by Tania Carver
So Green Lantern is gay. Or at least the Alan Scott version from Earth 2 is gay, not Hal Jordan or John Stewart. nd, judging by column inches expended on the internet in the last few days, some people still think, incredibly, that this is a big deal.
Especially One Million Moms. I’m sure you’ve heard of them. They’re a front organisation for the American Family Association which was set up by far right preacher Donald Wildmon, officially recognised by the Southern Poverty Law Centre as a hate group. They took to their Facebook page to protest and eventually had to close it down because of the torrent of comments against them. They claimed to be taking time off for ‘Vacational Bible Study’. Victory for Green Lantern!
I hope they spend a long time studying the Bible. It might teach them a few things. Homosexuality is one of the list of sins in the Old Testament book of Leveticus that also includes eating shellfish, wearing clothes made of mixed fibres, planting two different crops in the same field, cutting your hair, trimming your beard or getting a tattoo. Or my particular favourites, putting things in front of blind people so they fall over or calling deaf people names. Somehow, these have become acceptable (apart from the blind and deaf ones, of course) but they still get overexcited about homosexuality. There’s currently a photo doing the rounds on the internet of someone proudly displaying their tattoo of the verse from Leviticus calling homosexuality a sin, ignorant of the fact that next verse condemns tattoos as being just as sinful. And for the record, how many times does Jesus say homosexuality is a sin? Not one.
The main objection these people have against homosexuality is that it’s a lifestyle choice and a deliberate sin against God. I’m continually staggered that in the twenty first century, where I have more computing power in my mobile phone that was used to send a man to the moon and bring him back, that we still hear this argument. Homosexuality is as much a lifestyle choice as being lefthanded or having freckles is. I used to live in a shared house in London and a couple of the guys were gay. They were two of the bravest men I ever knew. They came from a very rough, working class housing estate in the north of England where any kind of deviation from the norm was brutally punished. Yet they were openly gay. Despite neither of them being physically impressive or able to handle themselves in a fight, they stood up to threats of violence, intimidation, bullies of every stripe. They fought for the right to be themselves. And they even won respect as a result.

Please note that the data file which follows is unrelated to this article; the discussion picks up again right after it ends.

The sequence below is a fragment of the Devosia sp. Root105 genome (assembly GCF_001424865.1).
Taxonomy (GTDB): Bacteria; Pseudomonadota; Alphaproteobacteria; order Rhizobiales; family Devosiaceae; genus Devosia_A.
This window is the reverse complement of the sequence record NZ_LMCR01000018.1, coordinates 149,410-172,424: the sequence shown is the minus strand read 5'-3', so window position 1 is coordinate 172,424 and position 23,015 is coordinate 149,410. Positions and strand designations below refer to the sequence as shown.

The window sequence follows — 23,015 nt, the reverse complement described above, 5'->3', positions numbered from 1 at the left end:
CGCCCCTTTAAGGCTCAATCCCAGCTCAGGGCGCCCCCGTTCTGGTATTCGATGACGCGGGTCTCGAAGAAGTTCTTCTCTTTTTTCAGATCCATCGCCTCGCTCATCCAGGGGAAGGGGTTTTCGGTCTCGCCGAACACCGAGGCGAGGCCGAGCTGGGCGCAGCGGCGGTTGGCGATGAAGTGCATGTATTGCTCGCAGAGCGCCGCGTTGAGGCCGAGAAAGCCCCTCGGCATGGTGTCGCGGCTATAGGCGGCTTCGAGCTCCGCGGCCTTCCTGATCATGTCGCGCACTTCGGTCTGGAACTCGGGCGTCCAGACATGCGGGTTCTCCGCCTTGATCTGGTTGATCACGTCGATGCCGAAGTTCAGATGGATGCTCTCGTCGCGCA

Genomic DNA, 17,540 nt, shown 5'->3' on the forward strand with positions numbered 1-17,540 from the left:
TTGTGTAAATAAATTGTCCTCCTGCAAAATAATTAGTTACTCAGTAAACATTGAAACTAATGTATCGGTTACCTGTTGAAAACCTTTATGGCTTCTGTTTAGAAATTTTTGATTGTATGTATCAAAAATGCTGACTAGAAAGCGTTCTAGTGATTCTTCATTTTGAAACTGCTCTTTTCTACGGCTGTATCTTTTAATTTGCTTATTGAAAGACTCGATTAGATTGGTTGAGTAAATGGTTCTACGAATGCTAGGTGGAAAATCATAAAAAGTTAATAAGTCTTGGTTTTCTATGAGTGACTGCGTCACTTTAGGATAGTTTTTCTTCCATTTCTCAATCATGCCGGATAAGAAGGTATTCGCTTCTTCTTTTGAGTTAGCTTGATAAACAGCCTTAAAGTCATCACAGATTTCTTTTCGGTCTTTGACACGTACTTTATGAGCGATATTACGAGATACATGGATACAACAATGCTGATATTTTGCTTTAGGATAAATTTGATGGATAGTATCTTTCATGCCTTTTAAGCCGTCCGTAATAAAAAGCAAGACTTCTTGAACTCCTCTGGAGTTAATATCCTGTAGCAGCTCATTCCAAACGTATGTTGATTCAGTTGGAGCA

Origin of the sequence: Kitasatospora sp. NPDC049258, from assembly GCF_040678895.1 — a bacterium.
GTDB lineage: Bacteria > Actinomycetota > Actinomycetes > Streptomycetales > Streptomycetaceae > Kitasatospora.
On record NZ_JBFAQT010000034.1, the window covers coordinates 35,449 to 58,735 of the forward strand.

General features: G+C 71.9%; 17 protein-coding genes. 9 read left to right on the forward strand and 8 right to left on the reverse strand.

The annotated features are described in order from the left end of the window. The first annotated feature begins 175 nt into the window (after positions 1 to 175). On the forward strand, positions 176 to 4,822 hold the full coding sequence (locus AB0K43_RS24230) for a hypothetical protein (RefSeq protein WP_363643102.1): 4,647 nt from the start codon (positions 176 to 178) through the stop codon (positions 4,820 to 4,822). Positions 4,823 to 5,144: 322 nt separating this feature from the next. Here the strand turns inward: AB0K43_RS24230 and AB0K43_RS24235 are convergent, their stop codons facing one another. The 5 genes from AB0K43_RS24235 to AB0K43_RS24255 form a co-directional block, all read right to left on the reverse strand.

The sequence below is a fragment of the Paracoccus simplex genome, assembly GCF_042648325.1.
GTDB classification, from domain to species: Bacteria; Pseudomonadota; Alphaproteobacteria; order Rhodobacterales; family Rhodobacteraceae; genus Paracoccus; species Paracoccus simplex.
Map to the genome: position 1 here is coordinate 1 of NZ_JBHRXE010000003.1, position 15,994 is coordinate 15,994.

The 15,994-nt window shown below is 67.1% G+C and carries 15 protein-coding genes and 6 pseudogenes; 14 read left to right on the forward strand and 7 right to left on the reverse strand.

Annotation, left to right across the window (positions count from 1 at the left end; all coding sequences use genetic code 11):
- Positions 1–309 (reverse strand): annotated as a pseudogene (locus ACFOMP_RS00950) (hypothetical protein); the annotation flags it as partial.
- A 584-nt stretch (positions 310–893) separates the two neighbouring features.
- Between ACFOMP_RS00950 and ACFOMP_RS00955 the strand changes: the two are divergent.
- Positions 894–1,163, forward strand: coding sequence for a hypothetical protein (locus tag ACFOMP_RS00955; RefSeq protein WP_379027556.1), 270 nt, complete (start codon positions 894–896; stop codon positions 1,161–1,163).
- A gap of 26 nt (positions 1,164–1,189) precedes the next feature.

I must admit, religious intolerance – of whatever stripe – is something of a bugbear of mine. David spoke recently (and very eloquently) about how traumatising a strict Catholic education could be. Linda, the other half of Tania Carver, had a similar experience at the hands of the nuns. I’ve had far right evangelical Christians trying to indoctrinate me at a very young and impressionable age. (They even claimed that having a sense of humour came from the devil.) So when Wildmon’s latest hate group stunt backfired, I was very pleased.
After all that please don’t get the impression I’m against religion as such. I’ve known a lot of very good, strong, positive people who are religious. And not just Christians. One of the most inspiring people I ever met was the former Governor at Huntercombe Young Offenders Institution where I used to be Writer in Residence. He was tolerant, kind, honest and used his Christian faith to affect positive changes in the boys lives. It didn’t always work but it often did and it was an honour to be part of his team. The prison chaplain was a great guy too. An ex-biker, he had no trouble inspiring the boys in his care. And there have been others too that I’ve know, decent men and women who follow their hearts and try to improve their part of the world. That’s why people like Wildmon make me even angrier.
I believe that people like that and those of that other hate group, the Westboro Baptist Church are trying to use the supposed respectable veneer of religion as a shield to hide their hatred behind. And why do they hate so much? Especially homosexuals? Well, I think it’s a case of protesting too much. I wrote a short story a few years ago called ‘Love’ about a white supremacist teenage skinhead who joins in with his mates in attacking anyone with a different ethnicity or sexuality to himself but who discovers he’s gay when through having sex with a black drug dealer. The story was nominated for an award, didn’t win, but has been well-reviewed and reprinted a few times so I guess it struck a chord.
We fear what we don’t understand. Or more to the point, we fear that we may become the thing we don’t understand. And that fear, nourished by ignorance and intolerance, becomes hate. And hate, when hidden behind something perceived as legitimate such as a flag or a religious symbol or even the colours of a sports team, becomes legitimised in the eyes of the hater. And then it’s easier to act upon.
But this is a blog about crime fiction. What does all this have to do with crime fiction? Everything. Fear leads to hatred. Hatred leads to violence. Violence leads to . . . what? Hurt? Despair? Maiming? Death? And we, as crime novelists, are there to document it all. Or we should be. I read crime fiction – and write it – because it helps me understand the world we live in. We have a degree of social engagement that writers in other genres often don’t have. What makes someone want to hurt another human being because their skin is a different olour or they’re attracted to their own sex? What makes the Wildmons of this world get so angry about the sexual orientation of a comic strip character? I believe it’s our job to find out and write about it. We tell stories. As my friend the brilliant writer Stav Sherez says, ‘We use narrative to explain the world.’
If Green Lantern can do it, then so can we.